I don’t regret going to Alaska. It taught me so much about my intuition and those that suffer from mental illness. I feel this journey only made me a better writer exploring the human experience.
Signs Like a Totem Pole
The plane landed in Anchorage without delay. I wasn’t sure what to expect from my first views of Alaska after researching it for the past five months. Green, lush pine groves, tall snow laden mountains and large blue skies would be the backdrop to my first feature film.
Krystal had already grabbed her backpack and was bubbling over with anticipation and a little apprehension. Would this be the same Alaska she knew 25 years ago? I was to write her life story, a feature film about the events that led her back to the man who broke her heart so many years ago and the woman she had now become.
It was a story of survival and redemption. I was excited that this movie could launch her career as a Life Coach. Little did I know that this trip would be a shocking discovery of broken dreams, harsh realities and a tattered soul.
When I started teaching mindfulness based stress reduction with my 3rd graders, I worried there would be push-back from my parents thinking I would be teaching meditation, although the word was not used in the curriculum.
However, within the first week of practice, students would use the word meditation from their own background knowledge of the word.
Students practicing breathing techniques.
Knowing this could be cause for concern, I briefly taught the students the difference between practicing breathing techniques to calm the brain and Meditation. Since then, in the nine years of teaching Mindfulness, I’ve only had one incident where a parent discontinued their child in the activities, due to religious choice.
The program I implemented was called The MindUp Curriculum by the Hawn Foundation. I chose this program, because it is non-secular in its teaching of mindfulness using brain-based research in the 15 activities.
Students were taught in the first three lessons how their body responds to stress and how to regulate the stress through mindful breathing techniques called Core Practice. For the rest of the twelve lessons in the program, the students learned how to be Mindful, practice Empathy, and to self regulate during stressful or excitable situations.
Practicing the life of a writer is much more fun than the practicality of it. I could be bogged down with the fears of how was I going to make it, rather than the sheer joy of creating.
I am taking a leave of absence from teaching to heal myself from stress and begin my life as a writer. It took me several years to finally get myself to this point and start my dream.
Why did it take so long? Life got in the way. From being a mother and wife, then a divorce to freedom, I never found the inner strength I needed to believe in myself.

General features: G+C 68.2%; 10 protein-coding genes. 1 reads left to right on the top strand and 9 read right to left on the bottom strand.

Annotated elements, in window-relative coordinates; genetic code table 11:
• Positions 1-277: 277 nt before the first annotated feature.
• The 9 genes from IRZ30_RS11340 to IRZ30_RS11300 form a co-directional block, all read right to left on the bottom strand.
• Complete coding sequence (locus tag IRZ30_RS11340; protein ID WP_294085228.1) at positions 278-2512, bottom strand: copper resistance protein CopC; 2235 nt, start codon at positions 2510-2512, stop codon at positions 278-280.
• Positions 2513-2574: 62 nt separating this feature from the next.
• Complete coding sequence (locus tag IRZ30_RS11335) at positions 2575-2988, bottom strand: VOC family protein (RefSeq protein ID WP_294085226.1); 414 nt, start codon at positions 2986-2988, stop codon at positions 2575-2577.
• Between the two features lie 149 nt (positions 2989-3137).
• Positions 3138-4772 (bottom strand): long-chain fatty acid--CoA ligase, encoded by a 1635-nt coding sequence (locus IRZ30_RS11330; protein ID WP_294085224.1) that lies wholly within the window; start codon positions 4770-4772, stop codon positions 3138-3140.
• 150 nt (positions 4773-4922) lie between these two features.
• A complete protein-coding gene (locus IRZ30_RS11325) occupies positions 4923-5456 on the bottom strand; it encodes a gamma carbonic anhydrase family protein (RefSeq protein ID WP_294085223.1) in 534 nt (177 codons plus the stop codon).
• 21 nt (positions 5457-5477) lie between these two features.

Then the pieces seemed to fall into place, once I allowed myself to see the signs. Continue reading
“Have enough courage to trust love one more time and always one more time.” ― Maya Angelou
It’s hard when you are in a budding relationship and those words are spoken. They were told to me early on in a previous relationship sending an early warning sign to my heart. Being told you are ‘too good to be true’ sends a message that your actions and intentions are being questioned. It took me a long time to realize it was actually their issue of trust and being vulnerable, though as the receiver it can still hurt… a lot.
I had always wondered about those characters in movies that could masterfully manipulate their victims or cleverly get out of impossible death-defying situations. I am not one of those people. Yes, I’ve been blessed in many ways that have provided me wonderful surprises and memorable events, however I don’t have a manipulative mind. To manipulate someone for your own intentions means you aren’t receiving their authentic actions, either.
My Parents … A Lesson in Understanding
It is interesting to flash back through your life and realize the beginning of a new shift of thought. I was a eight when I saw my parents as fallible for the first time. I was cognizant of it when it occurred, and I withdrew into my own inner space afterwards. They had made an erroneous, prejudice remark about a playmate of mine, and at that moment I realized they were human. Children aren’t born with prejudices, they are taught. I felt it in my ‘gut’ that they were wrong, a strong pang right under my belly button. It was the first time I stood up and told them that their thoughts about my friend were wrong. They changed their stance after my argument, but I’ll never forget looking at them in a different way after that. I realized it was a lesson for me to learn about empowerment, and it has stayed with me for over 38 years. From that point on, I was to see each individual in my life as someone that was to teach me something I needed to learn. But my ‘gut’ was telling me more. Continue reading